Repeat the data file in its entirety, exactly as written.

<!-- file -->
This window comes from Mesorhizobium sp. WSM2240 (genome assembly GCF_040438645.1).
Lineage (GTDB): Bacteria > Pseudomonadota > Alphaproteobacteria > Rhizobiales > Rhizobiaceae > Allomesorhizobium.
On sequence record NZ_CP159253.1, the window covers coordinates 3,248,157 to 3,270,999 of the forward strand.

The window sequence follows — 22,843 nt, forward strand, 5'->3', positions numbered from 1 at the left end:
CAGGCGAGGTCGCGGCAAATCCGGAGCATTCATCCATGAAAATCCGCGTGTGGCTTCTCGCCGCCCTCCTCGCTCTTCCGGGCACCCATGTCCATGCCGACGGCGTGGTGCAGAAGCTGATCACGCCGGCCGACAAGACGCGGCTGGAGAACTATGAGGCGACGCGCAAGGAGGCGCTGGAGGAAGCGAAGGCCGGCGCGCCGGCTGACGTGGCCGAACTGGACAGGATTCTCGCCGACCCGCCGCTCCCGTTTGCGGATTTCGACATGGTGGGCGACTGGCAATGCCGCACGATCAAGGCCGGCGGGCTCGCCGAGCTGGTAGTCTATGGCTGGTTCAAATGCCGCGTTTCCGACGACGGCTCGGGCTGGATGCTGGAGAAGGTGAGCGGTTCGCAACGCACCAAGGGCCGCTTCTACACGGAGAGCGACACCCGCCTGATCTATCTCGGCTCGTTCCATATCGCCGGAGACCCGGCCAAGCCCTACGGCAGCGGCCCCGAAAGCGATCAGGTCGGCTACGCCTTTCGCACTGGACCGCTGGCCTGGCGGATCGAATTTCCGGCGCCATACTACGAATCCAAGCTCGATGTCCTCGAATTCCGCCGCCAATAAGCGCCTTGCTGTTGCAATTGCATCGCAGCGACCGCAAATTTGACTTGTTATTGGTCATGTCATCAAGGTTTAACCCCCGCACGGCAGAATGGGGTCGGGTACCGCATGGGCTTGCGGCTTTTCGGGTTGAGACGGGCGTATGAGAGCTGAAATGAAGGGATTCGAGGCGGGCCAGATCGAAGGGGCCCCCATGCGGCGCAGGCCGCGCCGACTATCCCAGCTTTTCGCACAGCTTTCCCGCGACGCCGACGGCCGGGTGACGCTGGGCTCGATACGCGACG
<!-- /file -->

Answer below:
This window comes from Mesorhizobium sp. WSM2240 (genome assembly GCF_040438645.1).
Lineage (GTDB): Bacteria > Pseudomonadota > Alphaproteobacteria > Rhizobiales > Rhizobiaceae > Allomesorhizobium.
On sequence record NZ_CP159253.1, the window covers coordinates 3,248,157 to 3,270,999 of the forward strand.

The window sequence follows — 22,843 nt, forward strand, 5'->3', positions numbered from 1 at the left end:
CAGGCGAGGTCGCGGCAAATCCGGAGCATTCATCCATGAAAATCCGCGTGTGGCTTCTCGCCGCCCTCCTCGCTCTTCCGGGCACCCATGTCCATGCCGACGGCGTGGTGCAGAAGCTGATCACGCCGGCCGACAAGACGCGGCTGGAGAACTATGAGGCGACGCGCAAGGAGGCGCTGGAGGAAGCGAAGGCCGGCGCGCCGGCTGACGTGGCCGAACTGGACAGGATTCTCGCCGACCCGCCGCTCCCGTTTGCGGATTTCGACATGGTGGGCGACTGGCAATGCCGCACGATCAAGGCCGGCGGGCTCGCCGAGCTGGTAGTCTATGGCTGGTTCAAATGCCGCGTTTCCGACGACGGCTCGGGCTGGATGCTGGAGAAGGTGAGCGGTTCGCAACGCACCAAGGGCCGCTTCTACACGGAGAGCGACACCCGCCTGATCTATCTCGGCTCGTTCCATATCGCCGGAGACCCGGCCAAGCCCTACGGCAGCGGCCCCGAAAGCGATCAGGTCGGCTACGCCTTTCGCACTGGACCGCTGGCCTGGCGGATCGAATTTCCGGCGCCATACTACGAATCCAAGCTCGATGTCCTCGAATTCCGCCGCCAATAAGCGCCTTGCTGTTGCAATTGCATCGCAGCGACCGCAAATTTGACTTGTTATTGGTCATGTCATCAAGGTTTAACCCCCGCACGGCAGAATGGGGTCGGGTACCGCATGGGCTTGCGGCTTTTCGGGTTGAGACGGGCGTATGAGAGCTGAAATGAAGGGATTCGAGGCGGGCCAGATCGAAGGGGCCCCCATGCGGCGCAGGCCGCGCCGACTATCCCAGCTTTTCGCACAGCTTTCCCGCGACGCCGACGGCCGGGTGACGCTGGGCTCGATACGCGACG